Teaching at the fishing village


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Africa » Ghana » Greater Accra » Teshie
July 29th 2013
Published: July 29th 2013
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This morning was school. The students have exams this week, yes, even my teeny tiny 4-6 year olds. I wasn't expecting to have to do much, but the exam papers weren't yet ready, so they will be starting them this afternoon instead. So the teacher hadn't brought the class' exercise books, which meant that we just got the students up to the board to write letters that we told them to, in chalk. One student wiped the chalk with her sleeve, and Lucy (their teacher) said "No, don't do that. You get cancer. Cancer!" which I found amusing.



At breaktime, Steffi came over and got me to go and see a little girl who was poorly. This girl had ulcers all over her tongue and lips, and the school had put the purple liquid on her. I'm not sure what it is, but every time a kid gets a cut, they dip a piece of cotton wool in this purple liquid and smear it all over the cut. So they'd covered this girl's tongue and lips in purple, and Steffi thought she had some horrible tropical disease and needed the hospital! The headteacher agreed she did need medical treatment at the hospital though, as it's not normal to have massive ulcers in your mouth - also she had pains in her head. The headteacher went off on a rant, mainly to himself, about the fact her parents should not have sent her to school, and then arranged for her Mum to come and get her and take her to the hospital (not sure how, as this girl said she doesn't have a phone).



I met the cutest little boy in the playground today. His name is Yau (not sure how to spell it) and he is in the nursery, so I think he is about 2. He just beams and beams with the cutest smile, looking up at you. I instinctively gathered him up for cuddles, and he just carried on looking at me and beaming. Steffi says he is in her class and is labelled as naughty, as he doesn't listen, but instead just keeps beaming at people. She also says that he and his family live up on the rubbish tip - I believe that means that their livelihood is made by scavenging from the tip, I am not sure.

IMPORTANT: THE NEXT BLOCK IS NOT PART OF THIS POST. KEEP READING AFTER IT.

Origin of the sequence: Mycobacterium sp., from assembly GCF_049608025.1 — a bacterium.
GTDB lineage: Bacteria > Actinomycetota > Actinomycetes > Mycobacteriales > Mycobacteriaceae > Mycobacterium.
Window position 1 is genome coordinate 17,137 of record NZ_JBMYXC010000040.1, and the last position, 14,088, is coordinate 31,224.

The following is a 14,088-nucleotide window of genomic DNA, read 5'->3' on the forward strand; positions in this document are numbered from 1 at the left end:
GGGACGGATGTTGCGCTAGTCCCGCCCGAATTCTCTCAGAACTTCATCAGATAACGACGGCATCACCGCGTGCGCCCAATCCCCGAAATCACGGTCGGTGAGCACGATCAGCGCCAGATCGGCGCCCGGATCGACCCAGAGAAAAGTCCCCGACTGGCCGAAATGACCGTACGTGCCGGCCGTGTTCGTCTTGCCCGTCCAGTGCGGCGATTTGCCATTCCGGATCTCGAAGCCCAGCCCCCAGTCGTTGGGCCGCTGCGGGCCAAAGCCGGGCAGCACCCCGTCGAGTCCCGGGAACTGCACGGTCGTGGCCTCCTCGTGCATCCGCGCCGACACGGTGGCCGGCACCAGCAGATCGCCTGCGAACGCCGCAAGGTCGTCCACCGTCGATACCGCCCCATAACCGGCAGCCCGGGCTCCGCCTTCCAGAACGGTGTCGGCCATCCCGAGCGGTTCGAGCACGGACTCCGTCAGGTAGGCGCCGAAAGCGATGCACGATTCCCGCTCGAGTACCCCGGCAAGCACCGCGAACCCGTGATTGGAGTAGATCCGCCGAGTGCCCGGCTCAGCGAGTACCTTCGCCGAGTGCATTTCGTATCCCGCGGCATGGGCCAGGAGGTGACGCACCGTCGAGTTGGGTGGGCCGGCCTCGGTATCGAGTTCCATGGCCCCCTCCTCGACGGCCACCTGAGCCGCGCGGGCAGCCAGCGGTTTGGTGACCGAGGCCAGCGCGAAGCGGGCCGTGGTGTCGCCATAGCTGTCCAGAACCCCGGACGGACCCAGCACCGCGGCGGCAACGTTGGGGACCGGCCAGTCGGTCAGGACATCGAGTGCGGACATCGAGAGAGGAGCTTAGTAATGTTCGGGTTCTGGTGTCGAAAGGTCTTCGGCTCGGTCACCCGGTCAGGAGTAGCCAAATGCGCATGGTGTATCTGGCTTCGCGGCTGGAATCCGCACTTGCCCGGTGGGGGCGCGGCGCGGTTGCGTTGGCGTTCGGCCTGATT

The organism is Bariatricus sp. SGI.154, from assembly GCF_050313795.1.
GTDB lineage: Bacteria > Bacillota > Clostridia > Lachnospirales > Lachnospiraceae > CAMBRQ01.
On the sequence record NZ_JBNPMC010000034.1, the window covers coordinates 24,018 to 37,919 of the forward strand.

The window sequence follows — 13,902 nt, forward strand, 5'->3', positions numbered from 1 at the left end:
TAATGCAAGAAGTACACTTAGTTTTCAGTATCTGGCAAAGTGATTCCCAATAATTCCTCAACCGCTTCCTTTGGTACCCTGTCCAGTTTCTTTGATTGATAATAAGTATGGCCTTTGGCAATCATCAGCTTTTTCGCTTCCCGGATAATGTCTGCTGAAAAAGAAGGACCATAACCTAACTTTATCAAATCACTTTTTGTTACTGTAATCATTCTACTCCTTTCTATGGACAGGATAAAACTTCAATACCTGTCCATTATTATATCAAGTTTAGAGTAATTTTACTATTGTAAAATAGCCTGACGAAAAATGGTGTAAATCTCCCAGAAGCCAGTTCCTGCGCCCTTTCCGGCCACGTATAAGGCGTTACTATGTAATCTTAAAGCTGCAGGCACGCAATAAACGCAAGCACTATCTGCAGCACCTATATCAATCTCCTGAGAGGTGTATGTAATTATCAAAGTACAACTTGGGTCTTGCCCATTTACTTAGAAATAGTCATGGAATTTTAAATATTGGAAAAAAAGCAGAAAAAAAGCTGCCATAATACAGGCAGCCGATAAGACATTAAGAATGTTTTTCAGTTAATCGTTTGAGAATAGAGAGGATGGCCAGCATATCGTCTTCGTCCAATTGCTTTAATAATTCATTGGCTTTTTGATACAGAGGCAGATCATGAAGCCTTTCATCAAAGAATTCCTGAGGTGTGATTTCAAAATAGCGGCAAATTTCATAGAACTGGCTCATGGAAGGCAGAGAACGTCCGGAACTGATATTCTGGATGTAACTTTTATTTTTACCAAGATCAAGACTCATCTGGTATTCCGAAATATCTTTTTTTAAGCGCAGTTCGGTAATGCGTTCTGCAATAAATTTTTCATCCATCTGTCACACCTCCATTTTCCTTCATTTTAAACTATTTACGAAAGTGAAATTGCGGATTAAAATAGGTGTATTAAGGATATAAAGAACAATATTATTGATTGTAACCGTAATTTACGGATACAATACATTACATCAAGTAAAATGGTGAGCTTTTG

I chatted a lot to Lucy today whilst the students were taking their turns at the board. By the way,I find it so strange, as one student is writing on the board and the rest are running riot and hitting each other, but Lucy just turns a blind eye. Anyway - she was asking about whether I was married. She found it very shocking when I said that people don't necessarily get married in England, and if they do, sometimes it's not until their thirties or forties. She laughed lots each time I told her new facts. She was also stunned and impressed that education is free in the UK.



I left at 12pm to get back home for lunch. Whilst Mavis was cooking my scrambled eggs and veg, I was sitting out on the patio having a cigarette when the headmaster stuck his head over the gate and asked for me. I was like, "uh oh! I wonder what I am in trouble for!". So I hestitantly went over, and he told me he had forgotten to give Steffi, Gorka and I a little present before we left today. And he handed me a bag with 3 cartons of juice and 3 packets of crackers. I thanked him, but told him I'd still be in school for the next week. He said he knows that, but it was just a small token of his appreciation for all our hard work, which I thought was lovely!

I had the afternoon off, as I was going to be working in the evening.



At 5.30pm, Freya, Jamal, Peter (a new guy from England) and I went to Teshie fishing village to teach. The children there go to school in the day, but they want to better themselves. So in the evenings, their teacher does a class called "brain strengthening" or something like that....but they've been on holidays for the last few weeks. We got there and the children were seated at tables outside, waiting for us. One of the students led us in a prayer (in Ga language) and then they all introduced themselves. Then we started work. Peter took the older kids for maths (seeing as he is doing his PGCE in Science and maths back in the UK) and Freya and I had the younger ones. She did some maths, and I did English, getting them to write about themselves. We stayed until about 7.15 and then came back home.



In other news, seeing as Peace is still missing, Jamal said we could bring a puppy back from the orphanage. The boys brought back the female pup, thinking it was male! So she has to go back tomorrow 😞 She is so adorable and tiny, she is the runt of the litter and is picked on by the bigger dogs! I don't want her to go back there!

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